Kodiak’s biggest summer cruise season ever was followed by its smallest ever.
In 2019, the Emerald Isle welcomed 29 cruise ships to the harbor, a record. The largest ship to ever dock here, the 965-foot, 90,600-ton Queen Elizabeth, came in the summer of 2019.
In 2020, because of the COVID-19 pandemic, none arrived. Sailings all over the world were canceled by the outbreak. By June, every one of the 18 ships that were scheduled to come to Kodiak had called off their arrivals.
Next summer is a long way off, but cruise companies are already planning their sailings. If cruising can take place next year, 14 ships are slated to arrive in Kodiak over the summer months, according to a tentative schedule released in late September.
It shows the first ship arriving May 1, with three others docking that month, then one in June, two in July, four in August, three in September and one in October.
Even in a normal year, the schedule isn’t finalized until around March, with boats hopping on or dropping off the list. But this year, with the future of COVID-19 up in the air — and all the government regulation and consumer confidence issues that go along with it — the schedule is likely to change even more.
“It’s always the proposed plan, it’s never set in stone. And this year it’s even more tentative,” Discover Kodiak Executive Director Aimee Williams said.
“When I saw that schedule, the thing that popped into my head was ‘Wouldn’t it be great if the world was calm enough that we could actually do something like that.’”
Kodiak is not quite as reliant on cruise ships as other Alaska communities. The Rock saw close to 25,000 visitors from cruise ships in 2019, while places like Juneau, Ketchikan and Skagway each see more than 1 million every year.
“It’s obviously affecting us, but they had businesses that had to go out of business because there was just no one there,” Williams said of the other popular ports.
But losing last season still hurt. Businesses around the waterfront, in walking distance of the pier, took a hit. So did charter boat and tour companies. Museums felt it too, with far fewer visitors coming through their doors.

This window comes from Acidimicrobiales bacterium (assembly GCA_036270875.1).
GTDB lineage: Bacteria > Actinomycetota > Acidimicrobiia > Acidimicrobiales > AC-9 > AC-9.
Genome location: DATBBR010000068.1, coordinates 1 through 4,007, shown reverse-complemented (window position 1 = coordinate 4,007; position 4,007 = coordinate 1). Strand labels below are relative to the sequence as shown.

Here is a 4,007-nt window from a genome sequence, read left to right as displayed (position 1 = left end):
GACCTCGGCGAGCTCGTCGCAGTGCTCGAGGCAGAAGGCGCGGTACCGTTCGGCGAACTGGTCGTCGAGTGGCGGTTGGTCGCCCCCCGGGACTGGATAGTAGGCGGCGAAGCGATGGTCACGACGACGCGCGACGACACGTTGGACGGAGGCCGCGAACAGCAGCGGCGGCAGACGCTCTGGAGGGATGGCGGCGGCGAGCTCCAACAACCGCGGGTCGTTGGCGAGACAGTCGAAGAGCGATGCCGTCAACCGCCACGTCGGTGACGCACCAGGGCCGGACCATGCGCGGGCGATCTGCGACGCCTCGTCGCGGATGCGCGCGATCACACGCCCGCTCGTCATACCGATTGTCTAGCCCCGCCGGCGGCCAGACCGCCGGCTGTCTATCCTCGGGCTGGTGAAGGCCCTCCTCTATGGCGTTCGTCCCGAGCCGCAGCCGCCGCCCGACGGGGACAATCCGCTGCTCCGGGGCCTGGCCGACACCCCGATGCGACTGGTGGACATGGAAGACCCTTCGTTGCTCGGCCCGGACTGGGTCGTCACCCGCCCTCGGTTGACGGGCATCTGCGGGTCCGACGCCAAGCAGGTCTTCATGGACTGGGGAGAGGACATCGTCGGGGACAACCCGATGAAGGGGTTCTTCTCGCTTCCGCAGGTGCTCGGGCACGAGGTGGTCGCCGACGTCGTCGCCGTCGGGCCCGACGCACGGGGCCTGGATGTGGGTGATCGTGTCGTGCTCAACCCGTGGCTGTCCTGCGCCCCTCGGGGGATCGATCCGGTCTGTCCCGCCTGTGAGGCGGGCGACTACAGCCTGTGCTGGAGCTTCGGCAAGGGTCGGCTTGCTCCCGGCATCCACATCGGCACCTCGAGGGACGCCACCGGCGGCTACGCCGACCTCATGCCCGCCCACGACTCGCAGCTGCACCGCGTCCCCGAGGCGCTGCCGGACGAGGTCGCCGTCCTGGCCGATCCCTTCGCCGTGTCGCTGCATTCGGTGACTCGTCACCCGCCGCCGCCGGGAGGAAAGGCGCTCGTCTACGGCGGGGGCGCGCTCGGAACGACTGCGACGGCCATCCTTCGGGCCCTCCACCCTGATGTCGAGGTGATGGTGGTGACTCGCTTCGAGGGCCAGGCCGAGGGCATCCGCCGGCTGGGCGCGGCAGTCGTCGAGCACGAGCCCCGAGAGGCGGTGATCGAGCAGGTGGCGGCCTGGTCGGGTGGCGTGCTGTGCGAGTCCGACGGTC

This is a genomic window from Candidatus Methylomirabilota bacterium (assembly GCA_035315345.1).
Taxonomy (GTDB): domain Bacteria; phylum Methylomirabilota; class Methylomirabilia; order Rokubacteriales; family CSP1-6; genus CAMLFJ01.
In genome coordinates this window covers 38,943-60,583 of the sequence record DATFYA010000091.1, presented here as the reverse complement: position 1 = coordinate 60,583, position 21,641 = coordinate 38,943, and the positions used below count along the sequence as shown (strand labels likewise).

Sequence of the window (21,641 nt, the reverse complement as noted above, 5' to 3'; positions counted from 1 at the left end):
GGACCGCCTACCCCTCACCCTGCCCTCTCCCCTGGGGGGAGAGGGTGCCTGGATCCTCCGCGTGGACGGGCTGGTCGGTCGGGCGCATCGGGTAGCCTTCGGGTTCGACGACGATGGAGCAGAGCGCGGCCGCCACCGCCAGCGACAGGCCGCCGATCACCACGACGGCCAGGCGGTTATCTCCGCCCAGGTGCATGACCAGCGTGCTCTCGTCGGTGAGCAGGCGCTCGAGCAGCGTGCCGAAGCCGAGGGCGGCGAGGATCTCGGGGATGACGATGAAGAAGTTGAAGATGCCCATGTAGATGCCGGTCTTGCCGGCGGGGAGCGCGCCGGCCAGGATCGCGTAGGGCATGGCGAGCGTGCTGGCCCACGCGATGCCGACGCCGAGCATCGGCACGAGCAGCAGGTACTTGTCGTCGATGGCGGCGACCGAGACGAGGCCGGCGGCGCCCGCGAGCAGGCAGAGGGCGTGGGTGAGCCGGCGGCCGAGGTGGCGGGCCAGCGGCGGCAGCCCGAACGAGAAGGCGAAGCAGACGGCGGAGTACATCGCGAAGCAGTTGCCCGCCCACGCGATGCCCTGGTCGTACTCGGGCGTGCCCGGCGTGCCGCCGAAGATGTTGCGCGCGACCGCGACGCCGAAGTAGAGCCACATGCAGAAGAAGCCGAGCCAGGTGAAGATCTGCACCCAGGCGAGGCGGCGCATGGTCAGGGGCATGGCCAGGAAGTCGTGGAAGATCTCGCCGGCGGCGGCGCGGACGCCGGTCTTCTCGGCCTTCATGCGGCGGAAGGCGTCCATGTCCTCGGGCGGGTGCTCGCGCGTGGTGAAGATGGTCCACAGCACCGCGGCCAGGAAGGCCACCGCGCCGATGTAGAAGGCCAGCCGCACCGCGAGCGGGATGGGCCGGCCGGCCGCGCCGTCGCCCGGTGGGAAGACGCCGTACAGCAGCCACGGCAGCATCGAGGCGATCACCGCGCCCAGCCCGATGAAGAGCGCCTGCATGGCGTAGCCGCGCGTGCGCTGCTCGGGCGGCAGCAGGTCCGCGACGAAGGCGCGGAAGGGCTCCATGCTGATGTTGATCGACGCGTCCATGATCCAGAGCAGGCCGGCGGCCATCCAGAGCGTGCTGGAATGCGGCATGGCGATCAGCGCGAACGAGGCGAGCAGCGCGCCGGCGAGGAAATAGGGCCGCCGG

Not only that, but the city of Kodiak makes about $10,000 to $15,000 from every ship that docks at the harbor, Port Agent Nick Szabo said. Over the course of the season, that can add up to hundreds of thousands of dollars, money that evaporated last season.
Whether all those boats end up arriving in Kodiak will depend on whether people feel comfortable getting on them, and whether governments will allow them in the first place.
The Centers for Disease Control and Prevention has levied a “no sail” order on the cruise ship industry since April. It was extended but will expire on Oct. 31.
The season depends on Canadian rules as well. Under the Jones Act, foreign ships cannot carry passengers between U.S. ports. That means many vessels depend on stopping in or departing from Canadian ports. With those ports closed as of now, the future is uncertain.
Then there’s the fact that cruise lines must convince customers to board in the first place.
Cruise ships, like the Diamond Princess vessel that harbored in a Japanese port at the start of the pandemic, were some of the first places where outbreaks took place. Nine people died and 712 were infected on the Diamond Princess. Convincing customers to come back will be a challenge.
“It’s just going to be a matter of if people feel safe to get on those boats yet or not,” Williams said.